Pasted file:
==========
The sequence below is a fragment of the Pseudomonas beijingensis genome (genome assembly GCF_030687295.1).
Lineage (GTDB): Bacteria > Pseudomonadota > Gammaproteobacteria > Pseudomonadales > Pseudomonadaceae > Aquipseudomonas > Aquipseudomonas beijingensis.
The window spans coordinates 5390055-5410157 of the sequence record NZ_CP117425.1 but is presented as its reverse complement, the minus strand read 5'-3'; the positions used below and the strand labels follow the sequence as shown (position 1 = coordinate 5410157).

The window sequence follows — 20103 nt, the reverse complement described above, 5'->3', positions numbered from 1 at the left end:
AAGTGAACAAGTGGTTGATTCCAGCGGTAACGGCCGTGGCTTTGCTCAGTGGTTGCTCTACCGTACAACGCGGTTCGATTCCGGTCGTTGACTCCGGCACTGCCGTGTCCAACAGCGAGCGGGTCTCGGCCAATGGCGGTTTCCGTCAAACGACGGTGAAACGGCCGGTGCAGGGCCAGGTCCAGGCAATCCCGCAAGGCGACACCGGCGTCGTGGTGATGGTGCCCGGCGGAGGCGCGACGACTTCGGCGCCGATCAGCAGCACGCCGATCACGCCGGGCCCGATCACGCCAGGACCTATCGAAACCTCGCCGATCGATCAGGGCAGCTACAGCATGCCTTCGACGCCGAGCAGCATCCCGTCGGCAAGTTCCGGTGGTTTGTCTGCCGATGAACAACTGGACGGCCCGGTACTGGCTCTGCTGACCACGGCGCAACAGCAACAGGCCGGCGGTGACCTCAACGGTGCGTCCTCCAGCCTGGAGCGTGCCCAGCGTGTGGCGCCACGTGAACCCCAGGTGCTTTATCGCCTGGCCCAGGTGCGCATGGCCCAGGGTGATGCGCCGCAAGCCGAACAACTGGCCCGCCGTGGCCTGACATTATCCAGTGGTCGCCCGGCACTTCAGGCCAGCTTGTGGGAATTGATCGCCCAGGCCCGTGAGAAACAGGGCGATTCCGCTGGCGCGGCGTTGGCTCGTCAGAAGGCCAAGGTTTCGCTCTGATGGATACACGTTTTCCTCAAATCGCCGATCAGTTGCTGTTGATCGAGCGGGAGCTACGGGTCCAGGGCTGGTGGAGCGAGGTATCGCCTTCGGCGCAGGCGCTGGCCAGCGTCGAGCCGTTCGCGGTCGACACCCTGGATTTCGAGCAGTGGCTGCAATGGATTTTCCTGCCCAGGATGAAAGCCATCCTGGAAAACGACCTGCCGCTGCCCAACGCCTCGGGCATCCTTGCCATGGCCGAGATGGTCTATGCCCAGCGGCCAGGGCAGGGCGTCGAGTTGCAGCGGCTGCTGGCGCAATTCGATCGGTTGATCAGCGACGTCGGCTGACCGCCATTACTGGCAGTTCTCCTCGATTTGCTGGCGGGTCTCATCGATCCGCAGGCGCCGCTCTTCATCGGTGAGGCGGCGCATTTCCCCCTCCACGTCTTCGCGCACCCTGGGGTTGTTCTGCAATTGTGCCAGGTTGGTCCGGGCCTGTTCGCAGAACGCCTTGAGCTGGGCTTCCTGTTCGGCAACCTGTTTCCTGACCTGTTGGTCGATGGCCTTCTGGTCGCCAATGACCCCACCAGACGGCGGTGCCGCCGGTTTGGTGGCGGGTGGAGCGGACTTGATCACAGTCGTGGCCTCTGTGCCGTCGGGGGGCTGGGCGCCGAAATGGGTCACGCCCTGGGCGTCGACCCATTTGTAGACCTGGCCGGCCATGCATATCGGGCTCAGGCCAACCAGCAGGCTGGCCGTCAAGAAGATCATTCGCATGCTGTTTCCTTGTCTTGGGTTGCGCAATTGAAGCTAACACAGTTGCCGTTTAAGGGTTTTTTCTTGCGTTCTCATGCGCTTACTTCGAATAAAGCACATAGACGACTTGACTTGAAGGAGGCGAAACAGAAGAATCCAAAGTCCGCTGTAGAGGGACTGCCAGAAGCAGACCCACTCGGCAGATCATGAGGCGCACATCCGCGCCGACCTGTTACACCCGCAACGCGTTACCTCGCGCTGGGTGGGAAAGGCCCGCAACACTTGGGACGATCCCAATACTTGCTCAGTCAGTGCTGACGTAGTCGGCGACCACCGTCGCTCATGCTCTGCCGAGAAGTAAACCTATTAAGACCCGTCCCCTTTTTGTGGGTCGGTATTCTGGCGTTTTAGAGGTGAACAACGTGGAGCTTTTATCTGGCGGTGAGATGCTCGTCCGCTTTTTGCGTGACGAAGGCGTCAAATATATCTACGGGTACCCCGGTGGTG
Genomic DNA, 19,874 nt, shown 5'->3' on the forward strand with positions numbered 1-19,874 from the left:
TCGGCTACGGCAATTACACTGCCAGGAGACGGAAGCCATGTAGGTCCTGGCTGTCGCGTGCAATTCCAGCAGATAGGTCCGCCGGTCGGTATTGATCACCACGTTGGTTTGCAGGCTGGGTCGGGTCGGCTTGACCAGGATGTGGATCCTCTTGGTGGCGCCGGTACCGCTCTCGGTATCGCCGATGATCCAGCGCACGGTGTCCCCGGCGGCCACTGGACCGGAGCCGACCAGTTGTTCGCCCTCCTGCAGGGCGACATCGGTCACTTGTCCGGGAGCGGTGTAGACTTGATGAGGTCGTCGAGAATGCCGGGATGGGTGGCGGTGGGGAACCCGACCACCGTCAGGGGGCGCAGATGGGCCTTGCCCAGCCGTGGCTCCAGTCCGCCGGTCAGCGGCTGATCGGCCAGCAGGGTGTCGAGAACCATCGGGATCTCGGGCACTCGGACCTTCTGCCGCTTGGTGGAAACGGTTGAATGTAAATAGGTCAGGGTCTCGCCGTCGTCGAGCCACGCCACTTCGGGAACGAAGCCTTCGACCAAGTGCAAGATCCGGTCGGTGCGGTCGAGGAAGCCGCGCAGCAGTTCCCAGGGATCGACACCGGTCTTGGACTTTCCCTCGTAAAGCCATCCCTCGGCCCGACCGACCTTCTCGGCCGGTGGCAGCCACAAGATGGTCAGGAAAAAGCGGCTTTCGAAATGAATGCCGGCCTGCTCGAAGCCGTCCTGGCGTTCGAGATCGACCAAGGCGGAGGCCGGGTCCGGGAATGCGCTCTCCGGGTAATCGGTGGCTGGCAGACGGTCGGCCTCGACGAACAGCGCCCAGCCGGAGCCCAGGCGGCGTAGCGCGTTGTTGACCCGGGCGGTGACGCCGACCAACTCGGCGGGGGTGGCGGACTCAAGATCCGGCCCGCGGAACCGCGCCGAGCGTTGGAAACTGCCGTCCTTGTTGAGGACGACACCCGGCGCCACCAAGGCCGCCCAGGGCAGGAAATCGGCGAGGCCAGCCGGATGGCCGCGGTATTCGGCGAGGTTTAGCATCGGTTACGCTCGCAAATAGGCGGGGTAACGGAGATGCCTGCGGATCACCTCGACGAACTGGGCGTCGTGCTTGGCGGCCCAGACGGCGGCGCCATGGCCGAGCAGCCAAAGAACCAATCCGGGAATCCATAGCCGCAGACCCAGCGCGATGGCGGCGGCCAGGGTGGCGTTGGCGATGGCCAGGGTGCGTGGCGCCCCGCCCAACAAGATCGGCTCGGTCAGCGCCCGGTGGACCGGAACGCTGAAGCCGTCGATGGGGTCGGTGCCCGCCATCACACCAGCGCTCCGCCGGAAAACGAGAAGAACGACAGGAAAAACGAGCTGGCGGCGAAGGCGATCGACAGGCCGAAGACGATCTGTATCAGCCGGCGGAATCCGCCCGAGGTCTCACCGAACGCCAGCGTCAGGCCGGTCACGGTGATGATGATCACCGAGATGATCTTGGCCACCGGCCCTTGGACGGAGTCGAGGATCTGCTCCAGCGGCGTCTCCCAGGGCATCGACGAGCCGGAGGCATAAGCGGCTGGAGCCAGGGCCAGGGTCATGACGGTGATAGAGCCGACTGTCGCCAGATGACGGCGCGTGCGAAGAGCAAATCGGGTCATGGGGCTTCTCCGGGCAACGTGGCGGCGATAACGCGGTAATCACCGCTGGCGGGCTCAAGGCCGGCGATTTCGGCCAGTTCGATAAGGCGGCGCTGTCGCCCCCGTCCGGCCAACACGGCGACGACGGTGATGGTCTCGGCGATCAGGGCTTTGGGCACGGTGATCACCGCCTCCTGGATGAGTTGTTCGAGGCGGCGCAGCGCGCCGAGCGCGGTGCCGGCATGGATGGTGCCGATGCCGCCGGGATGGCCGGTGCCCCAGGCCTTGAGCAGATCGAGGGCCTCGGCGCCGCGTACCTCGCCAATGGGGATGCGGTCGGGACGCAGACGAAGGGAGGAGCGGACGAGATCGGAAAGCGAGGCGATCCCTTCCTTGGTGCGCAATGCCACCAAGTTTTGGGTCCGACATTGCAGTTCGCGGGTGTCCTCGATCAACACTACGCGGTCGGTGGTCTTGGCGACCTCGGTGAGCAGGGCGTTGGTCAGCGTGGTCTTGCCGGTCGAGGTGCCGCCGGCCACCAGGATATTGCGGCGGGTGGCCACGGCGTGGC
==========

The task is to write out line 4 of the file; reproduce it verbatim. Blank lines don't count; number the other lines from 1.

The window sequence follows — 20103 nt, the reverse complement described above, 5'->3', positions numbered from 1 at the left end: